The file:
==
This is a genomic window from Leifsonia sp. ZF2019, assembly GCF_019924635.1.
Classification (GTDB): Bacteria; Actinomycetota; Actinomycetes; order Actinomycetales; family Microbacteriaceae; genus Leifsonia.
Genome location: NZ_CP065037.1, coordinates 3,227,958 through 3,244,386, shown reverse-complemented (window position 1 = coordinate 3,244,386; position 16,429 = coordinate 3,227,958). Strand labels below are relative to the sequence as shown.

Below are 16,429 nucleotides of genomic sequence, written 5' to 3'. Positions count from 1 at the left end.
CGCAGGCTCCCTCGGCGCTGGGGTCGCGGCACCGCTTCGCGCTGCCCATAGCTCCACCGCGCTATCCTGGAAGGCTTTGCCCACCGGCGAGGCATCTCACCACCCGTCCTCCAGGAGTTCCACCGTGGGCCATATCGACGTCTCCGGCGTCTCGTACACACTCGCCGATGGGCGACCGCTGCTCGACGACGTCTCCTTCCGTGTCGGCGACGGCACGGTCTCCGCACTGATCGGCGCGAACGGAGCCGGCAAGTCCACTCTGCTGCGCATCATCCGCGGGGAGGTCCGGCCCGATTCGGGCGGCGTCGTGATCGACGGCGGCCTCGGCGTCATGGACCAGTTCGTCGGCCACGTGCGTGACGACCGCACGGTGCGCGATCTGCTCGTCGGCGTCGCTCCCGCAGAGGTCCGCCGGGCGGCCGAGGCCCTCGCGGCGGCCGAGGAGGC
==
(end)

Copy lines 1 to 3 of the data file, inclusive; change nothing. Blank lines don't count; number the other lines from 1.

This is a genomic window from Leifsonia sp. ZF2019, assembly GCF_019924635.1.
Classification (GTDB): Bacteria; Actinomycetota; Actinomycetes; order Actinomycetales; family Microbacteriaceae; genus Leifsonia.
Genome location: NZ_CP065037.1, coordinates 3,227,958 through 3,244,386, shown reverse-complemented (window position 1 = coordinate 3,244,386; position 16,429 = coordinate 3,227,958). Strand labels below are relative to the sequence as shown.